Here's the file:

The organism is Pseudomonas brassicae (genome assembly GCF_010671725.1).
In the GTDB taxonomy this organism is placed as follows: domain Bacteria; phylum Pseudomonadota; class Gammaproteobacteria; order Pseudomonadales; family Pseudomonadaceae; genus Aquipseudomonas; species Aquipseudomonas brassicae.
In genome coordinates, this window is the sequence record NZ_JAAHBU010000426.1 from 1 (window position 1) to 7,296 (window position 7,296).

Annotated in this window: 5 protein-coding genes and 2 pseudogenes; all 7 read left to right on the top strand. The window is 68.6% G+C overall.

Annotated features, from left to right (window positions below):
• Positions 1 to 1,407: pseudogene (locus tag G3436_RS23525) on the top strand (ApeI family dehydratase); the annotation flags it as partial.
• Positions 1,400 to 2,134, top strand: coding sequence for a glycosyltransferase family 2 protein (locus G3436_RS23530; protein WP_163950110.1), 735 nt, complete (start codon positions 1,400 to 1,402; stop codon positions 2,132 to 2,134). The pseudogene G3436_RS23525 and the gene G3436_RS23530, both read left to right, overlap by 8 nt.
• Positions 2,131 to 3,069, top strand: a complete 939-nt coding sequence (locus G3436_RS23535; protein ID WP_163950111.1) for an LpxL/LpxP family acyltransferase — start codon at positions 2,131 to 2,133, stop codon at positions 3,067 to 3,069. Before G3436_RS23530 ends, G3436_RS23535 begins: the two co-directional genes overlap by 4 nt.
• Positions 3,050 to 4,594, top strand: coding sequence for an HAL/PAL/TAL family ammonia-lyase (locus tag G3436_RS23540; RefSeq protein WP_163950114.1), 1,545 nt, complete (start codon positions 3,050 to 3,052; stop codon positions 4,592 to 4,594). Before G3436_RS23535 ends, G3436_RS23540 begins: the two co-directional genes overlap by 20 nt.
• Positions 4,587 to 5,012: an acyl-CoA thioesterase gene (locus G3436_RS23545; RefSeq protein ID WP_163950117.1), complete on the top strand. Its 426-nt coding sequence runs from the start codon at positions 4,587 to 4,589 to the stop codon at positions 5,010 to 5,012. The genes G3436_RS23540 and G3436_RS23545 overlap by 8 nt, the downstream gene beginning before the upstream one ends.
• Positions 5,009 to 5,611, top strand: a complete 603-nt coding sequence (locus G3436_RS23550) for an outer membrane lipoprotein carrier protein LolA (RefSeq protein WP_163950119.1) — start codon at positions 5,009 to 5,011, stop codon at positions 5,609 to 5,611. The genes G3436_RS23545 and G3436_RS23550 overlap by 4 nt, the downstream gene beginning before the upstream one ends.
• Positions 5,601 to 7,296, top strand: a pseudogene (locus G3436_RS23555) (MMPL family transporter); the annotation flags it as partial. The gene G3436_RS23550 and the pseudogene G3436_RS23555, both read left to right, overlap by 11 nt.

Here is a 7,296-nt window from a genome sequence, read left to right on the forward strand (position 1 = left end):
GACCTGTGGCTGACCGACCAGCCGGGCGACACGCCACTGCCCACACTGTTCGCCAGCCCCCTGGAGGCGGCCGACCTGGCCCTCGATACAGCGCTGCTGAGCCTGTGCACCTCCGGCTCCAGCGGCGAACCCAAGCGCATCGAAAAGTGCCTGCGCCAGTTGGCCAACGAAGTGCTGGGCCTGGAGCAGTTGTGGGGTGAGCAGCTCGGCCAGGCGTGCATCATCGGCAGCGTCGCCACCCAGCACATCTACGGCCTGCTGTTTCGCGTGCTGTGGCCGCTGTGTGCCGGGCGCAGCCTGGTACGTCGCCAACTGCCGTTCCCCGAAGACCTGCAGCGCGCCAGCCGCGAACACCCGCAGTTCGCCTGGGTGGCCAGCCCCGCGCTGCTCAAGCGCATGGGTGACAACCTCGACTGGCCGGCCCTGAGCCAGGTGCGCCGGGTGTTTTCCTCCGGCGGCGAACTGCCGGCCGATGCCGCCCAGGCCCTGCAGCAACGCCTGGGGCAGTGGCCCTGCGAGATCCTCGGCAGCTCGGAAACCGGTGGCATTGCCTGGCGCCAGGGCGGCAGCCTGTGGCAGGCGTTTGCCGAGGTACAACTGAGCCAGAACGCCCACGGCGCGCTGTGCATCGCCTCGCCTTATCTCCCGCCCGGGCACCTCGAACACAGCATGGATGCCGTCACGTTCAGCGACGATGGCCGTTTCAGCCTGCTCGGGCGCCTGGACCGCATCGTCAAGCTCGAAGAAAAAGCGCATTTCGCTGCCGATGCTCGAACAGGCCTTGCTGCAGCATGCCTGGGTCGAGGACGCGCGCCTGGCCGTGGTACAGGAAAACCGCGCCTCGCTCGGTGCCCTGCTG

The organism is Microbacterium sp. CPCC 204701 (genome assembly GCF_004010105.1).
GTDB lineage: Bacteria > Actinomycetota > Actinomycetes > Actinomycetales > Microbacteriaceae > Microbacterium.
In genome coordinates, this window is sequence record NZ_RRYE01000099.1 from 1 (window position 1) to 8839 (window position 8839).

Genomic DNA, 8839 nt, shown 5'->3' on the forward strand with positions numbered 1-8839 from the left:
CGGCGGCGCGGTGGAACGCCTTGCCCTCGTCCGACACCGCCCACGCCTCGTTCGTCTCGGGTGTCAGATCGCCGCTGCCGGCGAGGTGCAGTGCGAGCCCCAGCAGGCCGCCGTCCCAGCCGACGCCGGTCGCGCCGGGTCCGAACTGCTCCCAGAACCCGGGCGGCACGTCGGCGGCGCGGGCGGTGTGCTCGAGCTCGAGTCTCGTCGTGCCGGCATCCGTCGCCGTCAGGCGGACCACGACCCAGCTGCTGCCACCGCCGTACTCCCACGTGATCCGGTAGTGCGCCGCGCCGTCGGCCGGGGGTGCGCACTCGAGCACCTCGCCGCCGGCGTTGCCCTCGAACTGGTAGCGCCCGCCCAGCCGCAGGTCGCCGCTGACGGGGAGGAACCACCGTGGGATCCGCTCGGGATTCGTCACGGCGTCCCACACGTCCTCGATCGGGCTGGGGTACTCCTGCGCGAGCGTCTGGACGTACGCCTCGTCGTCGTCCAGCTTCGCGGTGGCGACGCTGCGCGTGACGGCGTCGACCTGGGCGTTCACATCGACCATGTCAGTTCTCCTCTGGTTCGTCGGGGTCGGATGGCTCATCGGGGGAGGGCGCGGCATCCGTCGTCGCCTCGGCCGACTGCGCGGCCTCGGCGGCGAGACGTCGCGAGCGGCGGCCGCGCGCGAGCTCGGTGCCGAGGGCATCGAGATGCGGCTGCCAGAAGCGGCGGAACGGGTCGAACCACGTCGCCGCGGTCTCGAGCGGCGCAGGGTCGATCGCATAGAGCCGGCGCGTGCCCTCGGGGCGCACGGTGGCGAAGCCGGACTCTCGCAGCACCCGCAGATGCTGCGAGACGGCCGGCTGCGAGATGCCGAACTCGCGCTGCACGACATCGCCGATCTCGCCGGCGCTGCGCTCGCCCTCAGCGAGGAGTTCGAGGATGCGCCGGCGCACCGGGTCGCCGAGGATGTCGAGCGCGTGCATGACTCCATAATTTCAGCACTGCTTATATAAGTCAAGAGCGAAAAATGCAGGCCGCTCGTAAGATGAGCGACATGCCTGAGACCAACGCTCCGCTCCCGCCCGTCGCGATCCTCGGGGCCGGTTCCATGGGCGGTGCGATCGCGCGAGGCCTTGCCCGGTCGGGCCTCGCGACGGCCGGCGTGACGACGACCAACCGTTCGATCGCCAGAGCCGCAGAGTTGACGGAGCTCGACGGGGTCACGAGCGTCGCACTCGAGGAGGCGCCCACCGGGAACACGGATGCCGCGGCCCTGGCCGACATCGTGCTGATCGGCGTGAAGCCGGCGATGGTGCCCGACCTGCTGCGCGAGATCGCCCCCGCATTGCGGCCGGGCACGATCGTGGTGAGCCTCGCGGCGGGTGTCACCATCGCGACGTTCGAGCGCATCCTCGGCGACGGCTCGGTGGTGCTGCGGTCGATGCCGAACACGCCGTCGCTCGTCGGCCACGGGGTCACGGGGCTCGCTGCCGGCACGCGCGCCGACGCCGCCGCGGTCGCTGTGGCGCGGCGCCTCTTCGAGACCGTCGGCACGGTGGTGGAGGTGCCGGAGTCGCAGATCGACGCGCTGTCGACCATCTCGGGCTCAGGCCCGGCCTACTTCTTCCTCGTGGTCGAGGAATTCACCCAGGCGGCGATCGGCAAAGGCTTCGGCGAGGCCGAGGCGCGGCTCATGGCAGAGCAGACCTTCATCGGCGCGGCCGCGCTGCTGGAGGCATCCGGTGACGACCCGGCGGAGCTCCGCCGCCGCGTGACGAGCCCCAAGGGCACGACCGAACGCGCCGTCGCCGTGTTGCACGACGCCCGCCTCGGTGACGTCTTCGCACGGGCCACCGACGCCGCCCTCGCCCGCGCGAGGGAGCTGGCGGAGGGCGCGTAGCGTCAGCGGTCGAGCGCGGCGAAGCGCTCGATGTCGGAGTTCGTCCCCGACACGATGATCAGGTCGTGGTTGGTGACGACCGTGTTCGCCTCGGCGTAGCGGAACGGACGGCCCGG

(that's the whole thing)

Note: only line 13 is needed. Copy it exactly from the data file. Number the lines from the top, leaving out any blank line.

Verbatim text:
Here is a 7,296-nt window from a genome sequence, read left to right on the forward strand (position 1 = left end):